Wednesday 27 February 2013

10km Run Around Renfrew's History

A few weeks ago I wrote a blog about a convoluted jog that I ran tracing the history of Partick Thistle Football Club, which is at risk of becoming part of an occasional series on my blog here (eg 13 miles around all Glasgow's major football venues ). As I've said before, I started jogging a couple of years ago, and to break the monotony of doing the same old training routes I sometimes try to think up a wee route that lets me look at places that you don't often get to visit. Usually I'll tag on some football related theme, as for over a century grassroots football in Scotland has been linked inexorably to an area's social history.
Renfrew Town Hall
I decided to do a wee 10km run around Renfrew and was blown away by some of the stuff that I found on a wee bit of preliminary research. I parked behind the Co-op superstore and started at the recently renovated Renfrew Town Hall, which has a good local history museum in it if you are passing this way. From here I headed back around the building westwards onto Fulbar Street to catch sight of what goes wrong to a town when big money gets involved in football, or when big money footballers get involved in buying a pub.
Mark Hateley managed to keep it going for only 18 months, but made a loss and had to close it. This report highlights that it is an unsustainable model to rely on just old firm fixtures to generate a financially viable business. A lesson for us all there. Over 4 years later nobody has decided to take it on, despite the beautiful decor.

I then headed down Bell Street and turned right, away from the Victory Baths, a shipbuilder's gift to the town in 1921. I've never been allowed to go here for a swim as my mum got banned in the 60s as a teenager for wearing a bikini. Apparently it's haunted too (though not by my mum).

The next high spot you'll pass is Western Park, home of Renfrew Football Club, who've played here in the Junior leagues since 1912.

Previously Renfrew Victoria had played at the ground and when they were wound up Renfrew FC took over. I first came across the Renfrew Ferry to see a match here when my big cousin won some cup here with Milngavie Wanderers about 30 years ago.

Carry on along Inchinnan Road and you'll come to the Normandy Hotel. Go through the wee arch thing on the side of the pavement and you'll follow a very short path to large stones in an overgrown railed enclosure. One is St Conval's Chariot, which either floated him across the Irish Sea, or was the first rock he stood upon in Inchinnan when he arrived to set up a community of monks here in the sixth century, whilst St Mirin was doing the same up the road in Paisley. One of them got a football team named after him, the other had centuries of sick people hoping to get healed by the water gathering in the hollows of his stone. The other stone, the Argyll Stone, is said to have red streaks in it from the blood of the Earl of Argyll who was captured here in 1685.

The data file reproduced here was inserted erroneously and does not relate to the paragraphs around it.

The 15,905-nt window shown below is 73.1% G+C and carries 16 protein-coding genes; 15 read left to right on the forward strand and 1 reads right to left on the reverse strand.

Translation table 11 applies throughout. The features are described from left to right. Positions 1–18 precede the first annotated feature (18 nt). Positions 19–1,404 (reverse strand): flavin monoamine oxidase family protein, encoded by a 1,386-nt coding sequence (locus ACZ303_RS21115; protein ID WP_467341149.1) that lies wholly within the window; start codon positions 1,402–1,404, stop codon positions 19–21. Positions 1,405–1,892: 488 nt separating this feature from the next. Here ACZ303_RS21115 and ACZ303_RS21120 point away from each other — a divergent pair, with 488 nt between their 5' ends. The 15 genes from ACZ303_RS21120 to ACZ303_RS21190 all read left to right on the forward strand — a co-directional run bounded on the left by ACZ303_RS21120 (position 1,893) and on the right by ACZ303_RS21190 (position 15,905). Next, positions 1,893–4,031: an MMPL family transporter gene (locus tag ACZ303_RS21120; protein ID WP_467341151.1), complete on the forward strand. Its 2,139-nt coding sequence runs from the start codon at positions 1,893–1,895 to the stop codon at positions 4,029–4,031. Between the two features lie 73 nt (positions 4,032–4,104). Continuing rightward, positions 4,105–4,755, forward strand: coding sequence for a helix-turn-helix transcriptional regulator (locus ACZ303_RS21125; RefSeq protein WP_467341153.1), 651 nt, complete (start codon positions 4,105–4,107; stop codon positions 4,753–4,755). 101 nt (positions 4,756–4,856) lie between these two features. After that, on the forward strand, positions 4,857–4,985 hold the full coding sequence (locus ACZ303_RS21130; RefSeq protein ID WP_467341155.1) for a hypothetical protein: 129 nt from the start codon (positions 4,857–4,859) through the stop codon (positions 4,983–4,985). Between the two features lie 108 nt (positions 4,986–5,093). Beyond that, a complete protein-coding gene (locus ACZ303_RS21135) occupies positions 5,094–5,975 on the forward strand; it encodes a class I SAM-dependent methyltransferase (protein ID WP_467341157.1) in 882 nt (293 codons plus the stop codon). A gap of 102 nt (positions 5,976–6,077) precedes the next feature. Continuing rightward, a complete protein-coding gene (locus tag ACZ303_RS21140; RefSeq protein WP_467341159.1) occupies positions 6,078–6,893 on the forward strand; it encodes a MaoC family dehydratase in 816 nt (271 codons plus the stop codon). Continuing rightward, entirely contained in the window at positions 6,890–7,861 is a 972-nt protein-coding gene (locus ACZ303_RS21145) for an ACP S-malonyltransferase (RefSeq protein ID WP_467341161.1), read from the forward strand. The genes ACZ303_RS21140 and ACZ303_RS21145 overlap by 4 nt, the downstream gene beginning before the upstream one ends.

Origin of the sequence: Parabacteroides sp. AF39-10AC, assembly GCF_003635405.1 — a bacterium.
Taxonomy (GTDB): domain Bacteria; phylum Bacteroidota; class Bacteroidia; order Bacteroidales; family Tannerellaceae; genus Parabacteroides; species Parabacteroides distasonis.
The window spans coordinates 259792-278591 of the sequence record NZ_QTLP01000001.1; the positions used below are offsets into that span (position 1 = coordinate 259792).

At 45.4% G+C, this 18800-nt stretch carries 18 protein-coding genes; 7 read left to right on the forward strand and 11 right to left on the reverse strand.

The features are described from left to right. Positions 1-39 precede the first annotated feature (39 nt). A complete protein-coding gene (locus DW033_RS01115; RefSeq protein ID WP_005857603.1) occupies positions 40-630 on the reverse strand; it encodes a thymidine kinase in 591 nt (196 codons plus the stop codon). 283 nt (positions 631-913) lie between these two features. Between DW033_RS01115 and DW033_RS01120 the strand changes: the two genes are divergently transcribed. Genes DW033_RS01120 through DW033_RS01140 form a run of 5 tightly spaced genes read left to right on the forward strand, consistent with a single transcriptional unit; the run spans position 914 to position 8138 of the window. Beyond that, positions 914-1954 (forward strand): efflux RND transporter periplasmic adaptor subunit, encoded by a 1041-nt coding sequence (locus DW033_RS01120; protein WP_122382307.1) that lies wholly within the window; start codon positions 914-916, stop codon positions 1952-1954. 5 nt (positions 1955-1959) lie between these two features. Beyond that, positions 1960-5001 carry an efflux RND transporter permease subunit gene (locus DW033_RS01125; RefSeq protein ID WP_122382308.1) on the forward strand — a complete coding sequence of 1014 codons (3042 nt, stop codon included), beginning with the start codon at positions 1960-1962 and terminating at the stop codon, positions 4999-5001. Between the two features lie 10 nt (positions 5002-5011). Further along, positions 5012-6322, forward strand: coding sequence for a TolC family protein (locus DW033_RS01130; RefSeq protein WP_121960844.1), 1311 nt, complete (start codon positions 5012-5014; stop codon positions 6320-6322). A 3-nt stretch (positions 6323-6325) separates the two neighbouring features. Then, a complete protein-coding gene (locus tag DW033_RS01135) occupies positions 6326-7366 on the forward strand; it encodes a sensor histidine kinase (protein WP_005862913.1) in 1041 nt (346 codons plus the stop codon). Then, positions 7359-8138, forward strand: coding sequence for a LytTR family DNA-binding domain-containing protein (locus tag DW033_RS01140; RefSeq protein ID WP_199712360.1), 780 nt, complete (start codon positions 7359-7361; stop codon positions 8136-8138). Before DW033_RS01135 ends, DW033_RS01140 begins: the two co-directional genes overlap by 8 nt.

Next you'll pass over the Inchinnan Bascule Bridge, built in 1923 to allow boats to pass up the White Cart Water to Paisley without lowering their masts. This seesaw bridge still actually works, though I don't imagine many people take their yachts to Paisley these days.

When you start to see the end of the runway at Glasgow Airport ahead, turn right and cross the bridge over the Black Cart Water. Enjoy a quiet run through the fields for 1km (unless you get buzzed by an Emirates jumbo jet landing). I'd suggest it is worth veering right next, briefly into Inchinnan, onto Old Greenock Road, until you see the modern tower of St Conval's Kirk. St Conval's monastery stood where the bridges over the Cart now are, around 600AD. Subsequent churches were built here by Knights Templars and others, until the last church there was flattened in 1965 as it was too near the proposed new airport runway. Thirteen old stones from these churches are kept in the new church and you can peer through some railings at three of them, old 10th century grave slabs with nice carvings, at the church.

I turned around here and went back to Inchinnan Road and ran on a wee bit further to the art deco India of Inchinnan building. The site here was previously used by William Beardmore's to build airships. They closed in 1922 and in 1930 the India Tyre company built their swanky modern office block on the main road and made tyres here until 1981. Aircraft came early to Renfrewshire with Beardmore’s testing their planes built over in Dalmuir here at Inchinnan and Renfrew. They also built the famous R34 airship at Inchinnan,which made the first return trip across the Atlantic in 1919, only 2 weeks after the first trans-Atlantic aeroplane flight by Alcock and Brown. It left from East Fortune airfield near Edinburgh , arriving at Long Island, and then landing in Norfolk on the return trip. This photo below is of the plaque at East Fortune airfield from where it took off, now the home of the National Museum of Flight.